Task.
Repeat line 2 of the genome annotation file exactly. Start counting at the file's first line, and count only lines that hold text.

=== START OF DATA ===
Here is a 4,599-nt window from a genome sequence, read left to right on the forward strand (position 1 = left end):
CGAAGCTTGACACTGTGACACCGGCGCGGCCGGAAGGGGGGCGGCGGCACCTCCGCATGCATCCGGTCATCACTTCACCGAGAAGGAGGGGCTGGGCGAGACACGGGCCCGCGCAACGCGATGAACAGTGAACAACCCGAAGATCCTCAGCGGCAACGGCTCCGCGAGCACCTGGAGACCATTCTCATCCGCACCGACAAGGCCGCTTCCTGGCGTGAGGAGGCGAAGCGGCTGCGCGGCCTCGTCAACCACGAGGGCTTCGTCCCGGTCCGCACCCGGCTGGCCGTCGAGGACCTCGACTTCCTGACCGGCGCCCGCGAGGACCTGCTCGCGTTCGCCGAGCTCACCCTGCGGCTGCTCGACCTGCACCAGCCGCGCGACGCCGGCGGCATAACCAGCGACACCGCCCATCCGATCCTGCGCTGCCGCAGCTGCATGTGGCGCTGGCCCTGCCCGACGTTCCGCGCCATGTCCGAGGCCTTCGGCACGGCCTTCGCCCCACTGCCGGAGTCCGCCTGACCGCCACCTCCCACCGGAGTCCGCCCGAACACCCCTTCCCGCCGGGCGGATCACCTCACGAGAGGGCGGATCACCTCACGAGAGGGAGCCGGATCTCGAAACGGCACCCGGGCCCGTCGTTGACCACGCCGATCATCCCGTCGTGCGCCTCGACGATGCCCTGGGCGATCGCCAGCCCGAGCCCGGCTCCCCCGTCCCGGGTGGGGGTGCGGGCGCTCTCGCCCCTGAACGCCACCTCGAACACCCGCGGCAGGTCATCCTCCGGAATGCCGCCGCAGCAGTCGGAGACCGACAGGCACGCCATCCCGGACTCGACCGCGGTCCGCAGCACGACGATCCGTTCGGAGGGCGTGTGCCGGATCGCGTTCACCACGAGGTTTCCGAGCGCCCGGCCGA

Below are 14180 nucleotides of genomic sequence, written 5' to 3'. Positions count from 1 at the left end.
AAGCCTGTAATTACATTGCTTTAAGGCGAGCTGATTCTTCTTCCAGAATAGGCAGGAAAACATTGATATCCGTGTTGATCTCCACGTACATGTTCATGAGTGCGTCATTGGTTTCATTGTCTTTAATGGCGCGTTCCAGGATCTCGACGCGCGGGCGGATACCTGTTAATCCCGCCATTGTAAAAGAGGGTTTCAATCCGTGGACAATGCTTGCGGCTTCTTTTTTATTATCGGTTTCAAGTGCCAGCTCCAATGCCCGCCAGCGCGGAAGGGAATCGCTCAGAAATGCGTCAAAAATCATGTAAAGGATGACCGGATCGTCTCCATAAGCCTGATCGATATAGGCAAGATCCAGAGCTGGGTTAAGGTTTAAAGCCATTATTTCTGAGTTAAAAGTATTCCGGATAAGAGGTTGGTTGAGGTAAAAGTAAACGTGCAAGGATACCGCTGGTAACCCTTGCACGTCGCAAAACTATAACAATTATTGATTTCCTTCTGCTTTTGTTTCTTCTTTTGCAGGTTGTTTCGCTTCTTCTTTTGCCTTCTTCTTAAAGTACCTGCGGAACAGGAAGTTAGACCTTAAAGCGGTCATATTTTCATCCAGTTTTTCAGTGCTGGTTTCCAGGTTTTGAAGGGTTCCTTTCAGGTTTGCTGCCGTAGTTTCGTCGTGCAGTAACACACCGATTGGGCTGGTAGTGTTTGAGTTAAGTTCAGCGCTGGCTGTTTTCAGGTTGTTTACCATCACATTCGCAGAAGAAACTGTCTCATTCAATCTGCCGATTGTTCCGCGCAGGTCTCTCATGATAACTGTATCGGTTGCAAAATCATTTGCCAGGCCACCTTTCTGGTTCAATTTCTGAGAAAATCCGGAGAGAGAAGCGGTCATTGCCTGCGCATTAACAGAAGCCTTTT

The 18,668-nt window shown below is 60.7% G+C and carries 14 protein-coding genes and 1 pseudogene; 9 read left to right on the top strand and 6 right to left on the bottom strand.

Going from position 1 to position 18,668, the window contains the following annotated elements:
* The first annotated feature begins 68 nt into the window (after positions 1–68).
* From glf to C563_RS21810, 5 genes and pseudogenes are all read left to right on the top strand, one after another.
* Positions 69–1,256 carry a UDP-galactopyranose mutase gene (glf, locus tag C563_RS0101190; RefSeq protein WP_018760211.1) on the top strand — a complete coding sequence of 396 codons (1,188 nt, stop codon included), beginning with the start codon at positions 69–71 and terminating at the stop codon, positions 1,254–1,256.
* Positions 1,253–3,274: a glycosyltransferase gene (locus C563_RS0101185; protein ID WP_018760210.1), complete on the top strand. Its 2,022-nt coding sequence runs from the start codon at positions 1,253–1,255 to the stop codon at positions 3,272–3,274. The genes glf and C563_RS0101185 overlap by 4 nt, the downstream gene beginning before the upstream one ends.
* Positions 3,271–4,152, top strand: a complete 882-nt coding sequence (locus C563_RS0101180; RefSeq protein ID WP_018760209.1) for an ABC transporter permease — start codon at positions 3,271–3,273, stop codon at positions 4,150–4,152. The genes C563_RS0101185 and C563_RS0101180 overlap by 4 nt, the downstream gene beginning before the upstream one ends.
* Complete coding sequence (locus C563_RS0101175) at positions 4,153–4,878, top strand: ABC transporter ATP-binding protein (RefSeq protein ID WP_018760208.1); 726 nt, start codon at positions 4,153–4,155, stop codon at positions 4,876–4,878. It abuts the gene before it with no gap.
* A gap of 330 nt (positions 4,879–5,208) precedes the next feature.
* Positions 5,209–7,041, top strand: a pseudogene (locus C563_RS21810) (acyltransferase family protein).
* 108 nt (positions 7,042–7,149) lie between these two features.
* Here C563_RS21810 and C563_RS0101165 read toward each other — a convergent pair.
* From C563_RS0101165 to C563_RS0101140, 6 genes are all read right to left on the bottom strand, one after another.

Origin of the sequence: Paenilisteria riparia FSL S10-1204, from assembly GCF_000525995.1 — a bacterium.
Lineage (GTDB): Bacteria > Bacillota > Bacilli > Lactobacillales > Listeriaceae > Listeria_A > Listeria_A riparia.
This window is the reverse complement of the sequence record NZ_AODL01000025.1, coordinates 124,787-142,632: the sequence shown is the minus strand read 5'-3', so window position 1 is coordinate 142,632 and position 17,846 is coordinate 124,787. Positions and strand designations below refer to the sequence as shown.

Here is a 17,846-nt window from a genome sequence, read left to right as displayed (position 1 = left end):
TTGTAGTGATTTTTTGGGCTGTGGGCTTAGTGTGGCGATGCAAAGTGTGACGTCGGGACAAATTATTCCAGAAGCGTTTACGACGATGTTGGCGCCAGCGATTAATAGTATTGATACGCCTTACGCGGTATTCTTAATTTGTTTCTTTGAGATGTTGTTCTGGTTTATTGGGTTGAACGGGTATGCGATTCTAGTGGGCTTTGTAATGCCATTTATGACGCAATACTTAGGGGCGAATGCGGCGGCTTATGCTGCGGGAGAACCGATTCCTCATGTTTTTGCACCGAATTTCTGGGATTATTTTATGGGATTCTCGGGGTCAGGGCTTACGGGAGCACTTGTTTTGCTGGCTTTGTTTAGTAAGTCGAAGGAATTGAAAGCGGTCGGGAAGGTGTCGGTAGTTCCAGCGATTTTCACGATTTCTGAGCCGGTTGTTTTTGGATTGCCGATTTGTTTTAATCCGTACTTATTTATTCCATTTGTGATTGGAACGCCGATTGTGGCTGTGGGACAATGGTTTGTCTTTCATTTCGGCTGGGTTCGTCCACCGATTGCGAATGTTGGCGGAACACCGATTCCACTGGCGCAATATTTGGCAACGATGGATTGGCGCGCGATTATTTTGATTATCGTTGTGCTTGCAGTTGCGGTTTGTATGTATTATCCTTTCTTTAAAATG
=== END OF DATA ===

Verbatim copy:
CGAAGCTTGACACTGTGACACCGGCGCGGCCGGAAGGGGGGCGGCGGCACCTCCGCATGCATCCGGTCATCACTTCACCGAGAAGGAGGGGCTGGGCGAGACACGGGCCCGCGCAACGCGATGAACAGTGAACAACCCGAAGATCCTCAGCGGCAACGGCTCCGCGAGCACCTGGAGACCATTCTCATCCGCACCGACAAGGCCGCTTCCTGGCGTGAGGAGGCGAAGCGGCTGCGCGGCCTCGTCAACCACGAGGGCTTCGTCCCGGTCCGCACCCGGCTGGCCGTCGAGGACCTCGACTTCCTGACCGGCGCCCGCGAGGACCTGCTCGCGTTCGCCGAGCTCACCCTGCGGCTGCTCGACCTGCACCAGCCGCGCGACGCCGGCGGCATAACCAGCGACACCGCCCATCCGATCCTGCGCTGCCGCAGCTGCATGTGGCGCTGGCCCTGCCCGACGTTCCGCGCCATGTCCGAGGCCTTCGGCACGGCCTTCGCCCCACTGCCGGAGTCCGCCTGACCGCCACCTCCCACCGGAGTCCGCCCGAACACCCCTTCCCGCCGGGCGGATCACCTCACGAGAGGGCGGATCACCTCACGAGAGGGAGCCGGATCTCGAAACGGCACCCGGGCCCGTCGTTGACCACGCCGATCATCCCGTCGTGCGCCTCGACGATGCCCTGGGCGATCGCCAGCCCGAGCCCGGCTCCCCCGTCCCGGGTGGGGGTGCGGGCGCTCTCGCCCCTGAACGCCACCTCGAACACCCGCGGCAGGTCATCCTCCGGAATGCCGCCGCAGCAGTCGGAGACCGACAGGCACGCCATCCCGGACTCGACCGCGGTCCGCAGCACGACGATCCGTTCGGAGGGCGTGTGCCGGATCGCGTTCACCACGAGGTTTCCGAGCGCCCGGCCGA